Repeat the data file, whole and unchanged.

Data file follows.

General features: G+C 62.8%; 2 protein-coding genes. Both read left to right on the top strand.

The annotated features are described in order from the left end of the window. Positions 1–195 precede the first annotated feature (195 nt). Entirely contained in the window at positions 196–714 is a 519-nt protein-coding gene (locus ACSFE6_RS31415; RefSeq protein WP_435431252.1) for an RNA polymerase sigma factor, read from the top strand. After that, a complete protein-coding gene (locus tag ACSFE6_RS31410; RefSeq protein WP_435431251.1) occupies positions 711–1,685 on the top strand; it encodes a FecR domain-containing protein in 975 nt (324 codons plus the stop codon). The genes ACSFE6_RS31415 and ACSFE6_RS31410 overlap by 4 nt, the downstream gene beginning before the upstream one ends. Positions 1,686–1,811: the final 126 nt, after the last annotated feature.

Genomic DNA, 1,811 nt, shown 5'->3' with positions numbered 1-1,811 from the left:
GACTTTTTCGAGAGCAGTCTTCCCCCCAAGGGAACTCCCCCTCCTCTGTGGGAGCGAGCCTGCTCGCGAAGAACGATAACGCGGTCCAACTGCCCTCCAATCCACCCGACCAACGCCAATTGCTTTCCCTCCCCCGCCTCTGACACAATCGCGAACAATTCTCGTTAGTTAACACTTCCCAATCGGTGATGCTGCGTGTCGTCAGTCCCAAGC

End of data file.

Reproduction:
General features: G+C 62.8%; 2 protein-coding genes. Both read left to right on the top strand.

The annotated features are described in order from the left end of the window. Positions 1–195 precede the first annotated feature (195 nt). Entirely contained in the window at positions 196–714 is a 519-nt protein-coding gene (locus ACSFE6_RS31415; RefSeq protein WP_435431252.1) for an RNA polymerase sigma factor, read from the top strand. After that, a complete protein-coding gene (locus tag ACSFE6_RS31410; RefSeq protein WP_435431251.1) occupies positions 711–1,685 on the top strand; it encodes a FecR domain-containing protein in 975 nt (324 codons plus the stop codon). The genes ACSFE6_RS31415 and ACSFE6_RS31410 overlap by 4 nt, the downstream gene beginning before the upstream one ends. Positions 1,686–1,811: the final 126 nt, after the last annotated feature.

Genomic DNA, 1,811 nt, shown 5'->3' with positions numbered 1-1,811 from the left:
GACTTTTTCGAGAGCAGTCTTCCCCCCAAGGGAACTCCCCCTCCTCTGTGGGAGCGAGCCTGCTCGCGAAGAACGATAACGCGGTCCAACTGCCCTCCAATCCACCCGACCAACGCCAATTGCTTTCCCTCCCCCGCCTCTGACACAATCGCGAACAATTCTCGTTAGTTAACACTTCCCAATCGGTGATGCTGCGTGTCGTCAGTCCCAAGC